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ArmyOps Linux/Mac Clients Fall

Gaming

Published on 24 April 2006 01:00 AM EDT
Written by Michael Larabel in Gaming
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Ryan C Gordon, or also known as Icculus, has just updated his finger with some very jaw-dropping information. It seems as though the Macintosh and Linux client ports for America's Army (the popular free FPS game based upon the Unreal engine and is supported by the US Army) is a drowning matter. Icculus has revealed details that the US Army has stopped paying him to port the America's Army game clients from Microsoft Windows to Linux and Macintosh OS X operating systems. However, there is still some hope left for the Linux ArmyOps server port. America's Army v2.7.0 is expected in the very near future, and to this point there is still no client ArmyOps v2.6 port for either alternative operating system. Icculus has stated he is willing to work pro-bono on these client ports, however, time is the limiting factor in this world. For Linux gaming advocates (such as Phoronix) this is another blow to the gaming belt. To reiterate, here is an excerpt from Icculus' message -- "To be clear, there aren't plans to abandon the Linux server at this point, but at this time, the non-Windows clients are basically gone." We at Phoronix cordially thank Ryan Gordon for the exception work he had done with the America's Army client, and we wish him the best of luck on all of his Linux/Mac ports for the near future and the ones he is presently working on. His message can be found at his finger. It has been almost a year since we last interviewed Icculus, but we hope to strike up another interview period soon. If you happen to have any nail-scratching questions you would like answered by Ryan, feel free to contact us.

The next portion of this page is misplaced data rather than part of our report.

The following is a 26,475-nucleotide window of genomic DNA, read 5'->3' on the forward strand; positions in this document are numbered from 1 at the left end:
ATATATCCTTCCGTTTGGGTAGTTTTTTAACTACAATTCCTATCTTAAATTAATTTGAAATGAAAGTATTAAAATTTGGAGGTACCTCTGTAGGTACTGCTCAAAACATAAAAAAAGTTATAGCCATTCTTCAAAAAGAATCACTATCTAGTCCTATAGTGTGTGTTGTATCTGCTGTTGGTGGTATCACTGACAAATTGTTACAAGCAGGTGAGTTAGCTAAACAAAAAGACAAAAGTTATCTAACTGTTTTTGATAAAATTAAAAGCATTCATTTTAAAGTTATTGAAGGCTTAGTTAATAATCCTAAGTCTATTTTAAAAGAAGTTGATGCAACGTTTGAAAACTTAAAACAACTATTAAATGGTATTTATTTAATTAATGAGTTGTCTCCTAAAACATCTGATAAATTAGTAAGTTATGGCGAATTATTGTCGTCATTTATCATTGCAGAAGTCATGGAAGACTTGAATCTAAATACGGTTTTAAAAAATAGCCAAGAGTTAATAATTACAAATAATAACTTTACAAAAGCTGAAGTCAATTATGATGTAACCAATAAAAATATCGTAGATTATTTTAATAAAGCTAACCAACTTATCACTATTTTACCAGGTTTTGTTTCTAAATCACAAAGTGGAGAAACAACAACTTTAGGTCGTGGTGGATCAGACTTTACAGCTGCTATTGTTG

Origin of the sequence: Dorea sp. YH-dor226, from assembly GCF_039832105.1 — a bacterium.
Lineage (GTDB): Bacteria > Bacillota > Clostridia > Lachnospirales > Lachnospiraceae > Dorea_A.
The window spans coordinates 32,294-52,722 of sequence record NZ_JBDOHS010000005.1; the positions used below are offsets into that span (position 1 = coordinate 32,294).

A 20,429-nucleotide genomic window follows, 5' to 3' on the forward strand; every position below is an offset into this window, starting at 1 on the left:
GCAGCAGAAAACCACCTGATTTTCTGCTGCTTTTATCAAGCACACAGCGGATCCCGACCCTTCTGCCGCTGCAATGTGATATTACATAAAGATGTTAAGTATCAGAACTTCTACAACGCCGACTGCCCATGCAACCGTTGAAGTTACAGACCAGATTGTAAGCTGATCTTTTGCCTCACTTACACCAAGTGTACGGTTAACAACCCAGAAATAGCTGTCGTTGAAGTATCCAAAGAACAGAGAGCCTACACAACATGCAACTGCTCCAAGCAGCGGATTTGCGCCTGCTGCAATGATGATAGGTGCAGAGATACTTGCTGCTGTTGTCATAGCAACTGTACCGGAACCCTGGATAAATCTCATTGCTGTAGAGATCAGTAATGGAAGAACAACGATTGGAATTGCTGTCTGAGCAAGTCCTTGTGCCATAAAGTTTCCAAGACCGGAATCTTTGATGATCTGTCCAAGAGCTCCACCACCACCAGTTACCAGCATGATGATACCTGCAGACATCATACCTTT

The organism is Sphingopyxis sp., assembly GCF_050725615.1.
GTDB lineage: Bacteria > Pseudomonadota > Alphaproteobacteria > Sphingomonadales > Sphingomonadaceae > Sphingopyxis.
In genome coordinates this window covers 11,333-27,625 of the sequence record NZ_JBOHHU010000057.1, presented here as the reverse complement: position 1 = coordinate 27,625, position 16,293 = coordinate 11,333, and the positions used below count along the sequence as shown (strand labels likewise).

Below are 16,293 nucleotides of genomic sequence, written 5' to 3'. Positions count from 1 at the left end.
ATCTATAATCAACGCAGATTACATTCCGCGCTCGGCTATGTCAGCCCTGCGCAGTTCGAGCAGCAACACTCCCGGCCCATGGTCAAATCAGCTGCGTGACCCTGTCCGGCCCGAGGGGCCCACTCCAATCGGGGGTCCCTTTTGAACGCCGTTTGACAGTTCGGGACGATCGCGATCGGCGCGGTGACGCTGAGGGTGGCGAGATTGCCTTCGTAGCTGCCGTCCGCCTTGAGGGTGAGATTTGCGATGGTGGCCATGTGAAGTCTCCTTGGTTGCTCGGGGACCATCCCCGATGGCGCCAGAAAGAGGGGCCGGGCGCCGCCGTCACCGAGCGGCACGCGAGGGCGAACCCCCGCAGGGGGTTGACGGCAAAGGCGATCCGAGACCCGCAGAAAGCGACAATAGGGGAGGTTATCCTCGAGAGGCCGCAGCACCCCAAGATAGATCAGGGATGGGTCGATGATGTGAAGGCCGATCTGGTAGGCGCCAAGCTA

About The Author
Michael Larabel is the principal author of Phoronix.com and founded the web-site in 2004 with a focus on enriching the Linux hardware experience and being the largest web-site devoted to Linux hardware reviews, particularly for products relevant to Linux gamers and enthusiasts but also commonly reviewing servers/workstations and embedded Linux devices. Michael has written more than 10,000 articles covering the state of Linux hardware support, Linux performance, graphics hardware drivers, and other topics. Michael is also the lead developer of the Phoronix Test Suite, Phoromatic, and OpenBenchmarking.org automated testing software. He can be followed via and or contacted via .
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